The incidence of new scarring per year in the developed world is estimated to be at least 100 million; a large percentage will be affected by abnormal scarring, which can be categorized mainly as hypertrophic scars and keloids. There is also good evidence to suggest that atrophic scars and striae distensae (or stretch marks) are categories of abnormal scarring.

Abnormal Scar Types

Hypertrophic Scars

Hypertrophic Scars are typically raised, red or pink and sometimes itchy but do not exceed the margins of the original wound. Hypertrophic scars usually subside with time. Histologically, hypertrophic scars have flatter type III collagen bundles, with fibers arranged in a wavy pattern, but predominately oriented parallel to the epithelial surface.

Collagen synthesis is 6 times as great as in normal unscarred skin and the ratio of type I to type II collagen is also higher. Hypertrophic scars also have nodular structures of alpha-smooth muscle actin, which expresses myofibroblasts, small vessels and fine collagen fibers.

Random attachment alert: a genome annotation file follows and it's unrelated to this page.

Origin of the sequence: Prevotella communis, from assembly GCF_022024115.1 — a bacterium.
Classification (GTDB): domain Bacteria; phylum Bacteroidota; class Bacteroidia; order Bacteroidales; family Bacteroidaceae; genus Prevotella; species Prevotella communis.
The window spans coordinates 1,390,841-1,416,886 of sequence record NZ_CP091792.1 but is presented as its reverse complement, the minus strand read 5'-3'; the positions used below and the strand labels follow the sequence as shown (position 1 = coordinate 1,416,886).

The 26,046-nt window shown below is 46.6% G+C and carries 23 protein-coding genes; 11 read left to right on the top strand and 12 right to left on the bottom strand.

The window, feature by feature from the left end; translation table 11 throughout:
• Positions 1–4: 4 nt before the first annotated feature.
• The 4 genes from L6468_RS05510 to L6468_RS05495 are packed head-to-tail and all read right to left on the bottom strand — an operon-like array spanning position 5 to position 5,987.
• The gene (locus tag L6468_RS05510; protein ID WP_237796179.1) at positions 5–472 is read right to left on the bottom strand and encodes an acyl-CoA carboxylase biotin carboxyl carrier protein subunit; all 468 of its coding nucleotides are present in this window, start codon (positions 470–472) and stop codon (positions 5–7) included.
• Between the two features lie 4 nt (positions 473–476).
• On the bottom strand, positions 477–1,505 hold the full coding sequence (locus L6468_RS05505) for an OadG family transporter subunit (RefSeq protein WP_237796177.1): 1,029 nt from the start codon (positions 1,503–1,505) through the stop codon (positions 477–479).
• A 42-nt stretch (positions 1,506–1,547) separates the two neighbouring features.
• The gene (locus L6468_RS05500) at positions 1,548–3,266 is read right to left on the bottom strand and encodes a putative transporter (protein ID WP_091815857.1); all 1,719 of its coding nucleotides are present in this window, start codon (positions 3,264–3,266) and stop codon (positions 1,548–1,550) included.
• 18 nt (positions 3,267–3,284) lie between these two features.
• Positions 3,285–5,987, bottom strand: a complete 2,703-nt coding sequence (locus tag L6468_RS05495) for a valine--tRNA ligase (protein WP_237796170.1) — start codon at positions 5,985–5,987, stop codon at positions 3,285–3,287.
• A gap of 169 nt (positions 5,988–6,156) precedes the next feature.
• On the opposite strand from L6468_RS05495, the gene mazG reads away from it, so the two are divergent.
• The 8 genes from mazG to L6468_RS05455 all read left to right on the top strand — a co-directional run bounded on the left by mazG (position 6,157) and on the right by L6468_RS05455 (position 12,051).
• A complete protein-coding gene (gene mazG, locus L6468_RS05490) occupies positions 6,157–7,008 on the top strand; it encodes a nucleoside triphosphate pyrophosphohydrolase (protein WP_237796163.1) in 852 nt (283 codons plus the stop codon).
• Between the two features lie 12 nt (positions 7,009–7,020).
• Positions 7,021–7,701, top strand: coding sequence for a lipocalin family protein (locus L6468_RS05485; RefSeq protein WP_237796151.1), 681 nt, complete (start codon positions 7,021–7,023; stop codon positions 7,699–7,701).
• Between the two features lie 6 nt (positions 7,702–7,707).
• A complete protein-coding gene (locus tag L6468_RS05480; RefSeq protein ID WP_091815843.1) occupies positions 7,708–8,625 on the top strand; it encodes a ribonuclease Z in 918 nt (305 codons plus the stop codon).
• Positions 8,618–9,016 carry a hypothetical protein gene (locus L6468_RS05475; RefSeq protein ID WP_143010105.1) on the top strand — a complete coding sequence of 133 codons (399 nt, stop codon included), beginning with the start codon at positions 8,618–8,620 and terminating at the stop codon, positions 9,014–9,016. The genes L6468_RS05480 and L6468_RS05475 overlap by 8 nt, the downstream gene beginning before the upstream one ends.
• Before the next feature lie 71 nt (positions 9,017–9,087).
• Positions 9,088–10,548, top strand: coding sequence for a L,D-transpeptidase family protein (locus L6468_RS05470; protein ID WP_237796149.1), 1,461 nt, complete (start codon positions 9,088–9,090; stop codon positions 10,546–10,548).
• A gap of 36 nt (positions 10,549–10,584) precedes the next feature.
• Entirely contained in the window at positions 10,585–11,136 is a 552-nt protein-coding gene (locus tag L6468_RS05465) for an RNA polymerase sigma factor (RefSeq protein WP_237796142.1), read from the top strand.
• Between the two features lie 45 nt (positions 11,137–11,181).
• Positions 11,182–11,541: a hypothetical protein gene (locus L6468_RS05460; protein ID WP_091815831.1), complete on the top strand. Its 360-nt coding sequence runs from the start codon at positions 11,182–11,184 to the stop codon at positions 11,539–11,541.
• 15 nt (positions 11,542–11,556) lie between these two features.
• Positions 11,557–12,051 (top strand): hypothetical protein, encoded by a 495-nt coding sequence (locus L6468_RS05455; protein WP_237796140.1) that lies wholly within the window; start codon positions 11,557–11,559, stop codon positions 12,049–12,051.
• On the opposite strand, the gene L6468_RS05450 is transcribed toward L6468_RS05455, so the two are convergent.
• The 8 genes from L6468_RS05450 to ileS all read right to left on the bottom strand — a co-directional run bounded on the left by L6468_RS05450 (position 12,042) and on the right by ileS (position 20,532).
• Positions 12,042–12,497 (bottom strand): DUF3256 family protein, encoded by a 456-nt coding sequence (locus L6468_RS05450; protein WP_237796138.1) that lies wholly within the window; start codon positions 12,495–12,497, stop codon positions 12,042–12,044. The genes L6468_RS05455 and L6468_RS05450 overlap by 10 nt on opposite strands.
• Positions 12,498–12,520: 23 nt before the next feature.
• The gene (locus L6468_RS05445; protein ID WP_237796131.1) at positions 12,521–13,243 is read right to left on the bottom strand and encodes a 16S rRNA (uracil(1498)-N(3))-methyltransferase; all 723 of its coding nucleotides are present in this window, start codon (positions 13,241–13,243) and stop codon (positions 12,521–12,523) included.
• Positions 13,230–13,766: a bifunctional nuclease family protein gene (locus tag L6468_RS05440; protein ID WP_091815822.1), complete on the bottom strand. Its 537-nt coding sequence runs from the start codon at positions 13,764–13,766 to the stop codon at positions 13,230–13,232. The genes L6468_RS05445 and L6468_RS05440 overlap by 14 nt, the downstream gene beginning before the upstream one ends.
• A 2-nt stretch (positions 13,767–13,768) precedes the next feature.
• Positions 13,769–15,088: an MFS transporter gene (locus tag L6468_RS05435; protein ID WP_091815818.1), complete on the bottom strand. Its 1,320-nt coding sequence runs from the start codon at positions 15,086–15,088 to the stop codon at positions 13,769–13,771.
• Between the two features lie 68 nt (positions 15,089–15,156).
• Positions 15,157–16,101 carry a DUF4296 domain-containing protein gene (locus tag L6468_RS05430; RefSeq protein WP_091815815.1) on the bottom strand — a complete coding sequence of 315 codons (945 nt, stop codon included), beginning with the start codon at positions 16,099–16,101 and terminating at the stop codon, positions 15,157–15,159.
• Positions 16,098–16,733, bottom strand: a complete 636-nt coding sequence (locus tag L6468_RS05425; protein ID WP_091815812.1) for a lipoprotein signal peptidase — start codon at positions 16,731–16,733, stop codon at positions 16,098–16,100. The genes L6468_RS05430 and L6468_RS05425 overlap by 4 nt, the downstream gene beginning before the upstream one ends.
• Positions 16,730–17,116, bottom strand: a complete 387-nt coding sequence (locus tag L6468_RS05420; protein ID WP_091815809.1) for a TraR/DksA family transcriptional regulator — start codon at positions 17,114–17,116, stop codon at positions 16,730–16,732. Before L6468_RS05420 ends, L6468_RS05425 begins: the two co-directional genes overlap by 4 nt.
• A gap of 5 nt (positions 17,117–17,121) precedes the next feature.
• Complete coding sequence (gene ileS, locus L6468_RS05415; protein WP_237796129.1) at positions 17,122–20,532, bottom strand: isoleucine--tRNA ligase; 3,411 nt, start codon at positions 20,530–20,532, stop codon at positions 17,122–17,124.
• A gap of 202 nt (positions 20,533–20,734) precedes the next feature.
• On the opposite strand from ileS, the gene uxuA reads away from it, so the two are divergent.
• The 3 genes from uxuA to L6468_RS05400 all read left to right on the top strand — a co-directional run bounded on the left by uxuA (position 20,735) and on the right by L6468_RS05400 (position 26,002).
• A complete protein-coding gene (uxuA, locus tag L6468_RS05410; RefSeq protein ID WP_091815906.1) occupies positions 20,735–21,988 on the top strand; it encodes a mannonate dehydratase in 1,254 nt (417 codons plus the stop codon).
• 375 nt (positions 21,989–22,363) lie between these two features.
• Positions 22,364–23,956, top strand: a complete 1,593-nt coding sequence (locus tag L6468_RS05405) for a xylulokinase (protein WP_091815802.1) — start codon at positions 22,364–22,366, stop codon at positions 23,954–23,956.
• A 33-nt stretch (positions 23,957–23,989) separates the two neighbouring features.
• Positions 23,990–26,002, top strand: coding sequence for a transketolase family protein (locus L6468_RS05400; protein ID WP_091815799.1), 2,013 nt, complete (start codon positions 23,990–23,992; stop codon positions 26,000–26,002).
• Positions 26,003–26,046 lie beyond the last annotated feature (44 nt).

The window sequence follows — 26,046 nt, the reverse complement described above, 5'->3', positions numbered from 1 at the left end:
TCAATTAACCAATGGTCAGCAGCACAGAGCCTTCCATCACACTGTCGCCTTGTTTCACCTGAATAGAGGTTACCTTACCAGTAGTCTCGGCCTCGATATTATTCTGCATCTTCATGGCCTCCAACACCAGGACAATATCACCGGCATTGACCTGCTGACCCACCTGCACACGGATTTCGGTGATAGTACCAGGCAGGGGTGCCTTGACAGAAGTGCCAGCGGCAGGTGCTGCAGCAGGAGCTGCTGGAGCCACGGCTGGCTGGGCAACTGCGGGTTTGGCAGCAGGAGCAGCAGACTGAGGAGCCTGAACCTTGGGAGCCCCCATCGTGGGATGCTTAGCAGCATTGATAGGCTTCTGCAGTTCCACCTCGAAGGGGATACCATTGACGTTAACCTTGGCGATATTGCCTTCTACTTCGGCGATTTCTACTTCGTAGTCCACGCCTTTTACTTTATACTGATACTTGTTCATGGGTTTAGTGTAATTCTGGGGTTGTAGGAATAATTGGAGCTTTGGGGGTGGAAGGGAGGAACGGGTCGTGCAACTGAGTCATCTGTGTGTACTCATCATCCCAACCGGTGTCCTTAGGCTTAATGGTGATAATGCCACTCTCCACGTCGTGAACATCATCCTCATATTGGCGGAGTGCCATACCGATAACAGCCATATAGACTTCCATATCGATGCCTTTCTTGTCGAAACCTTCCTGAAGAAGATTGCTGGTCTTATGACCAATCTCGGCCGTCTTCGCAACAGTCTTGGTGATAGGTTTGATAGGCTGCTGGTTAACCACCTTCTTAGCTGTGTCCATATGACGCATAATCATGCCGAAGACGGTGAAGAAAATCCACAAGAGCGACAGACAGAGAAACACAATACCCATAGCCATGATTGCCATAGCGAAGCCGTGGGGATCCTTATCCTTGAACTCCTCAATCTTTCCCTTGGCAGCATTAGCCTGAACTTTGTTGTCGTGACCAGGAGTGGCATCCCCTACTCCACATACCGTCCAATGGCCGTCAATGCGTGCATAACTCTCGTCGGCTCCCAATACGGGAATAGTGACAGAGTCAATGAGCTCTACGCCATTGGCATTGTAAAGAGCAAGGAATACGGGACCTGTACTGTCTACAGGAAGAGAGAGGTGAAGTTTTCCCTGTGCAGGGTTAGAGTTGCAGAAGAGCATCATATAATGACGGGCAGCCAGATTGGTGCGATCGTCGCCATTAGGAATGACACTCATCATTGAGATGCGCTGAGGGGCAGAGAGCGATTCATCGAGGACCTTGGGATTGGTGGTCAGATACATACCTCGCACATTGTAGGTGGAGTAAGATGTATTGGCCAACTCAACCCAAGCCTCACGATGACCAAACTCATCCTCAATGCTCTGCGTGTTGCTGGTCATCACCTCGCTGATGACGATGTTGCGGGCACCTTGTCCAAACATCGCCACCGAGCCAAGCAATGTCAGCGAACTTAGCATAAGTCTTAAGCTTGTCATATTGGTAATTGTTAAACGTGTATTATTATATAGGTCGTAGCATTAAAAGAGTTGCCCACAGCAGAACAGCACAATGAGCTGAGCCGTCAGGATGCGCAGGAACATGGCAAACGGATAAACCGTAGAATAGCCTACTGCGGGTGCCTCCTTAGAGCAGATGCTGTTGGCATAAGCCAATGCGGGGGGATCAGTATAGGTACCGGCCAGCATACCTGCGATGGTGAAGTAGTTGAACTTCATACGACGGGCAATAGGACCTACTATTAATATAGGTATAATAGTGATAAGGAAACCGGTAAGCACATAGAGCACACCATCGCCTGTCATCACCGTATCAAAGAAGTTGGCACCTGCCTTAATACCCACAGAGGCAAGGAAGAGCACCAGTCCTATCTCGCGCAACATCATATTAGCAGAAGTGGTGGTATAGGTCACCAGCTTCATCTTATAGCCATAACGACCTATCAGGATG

Keloids

Keloids on the other hand range in consistency from soft and doughy to hard and rubbery. They do not infiltrate into the surrounding normal tissue and continue to evolve over time with no regress phase. Histologically, collagen bundles are not present but instead the collagen type I and type III fibers lie in a haphazardly connected loose sheet randomly orientated to the epithelial surface. In addition, the collagen synthesis is approximately 20 times greater as that in normal unscarred skin and the ratio of type I to type II collagen is also higher. Keloids  also have an overproduction of the growth factors TGF-B and PDGF produced by fibroblast proteins.

In comparison to the above two abnormal histological feature, normal skin contains collagen bundles running parallel to the epithelial surface.

In 2002, an International Advisory Panel on Scar Management published Clinical Recommendations on Scar Management, based on a qualitative overview of 300 published references and expert consensus on best practices. Silicone was recommended as first line therapy for prevention of scarring and first line treatment for the initial management of scarring, in addition to the recommended management modality with adjunct therapies for secondary management.

Sources:

1. Wolfram D et al. Dermatol Surg 2009; 35:171–181

2. Babu M et al. Mol Cell Biol 1989; 9:1642–1650

3. Niessen FB et al. Plast Reconst Surg 1999; 104:1435–1458

4. Haisa M et al. Invest Dermatol 1994; 103:560–563

5. Luo S et al. Plast Reconstr Sugr 2001; 107:87–96

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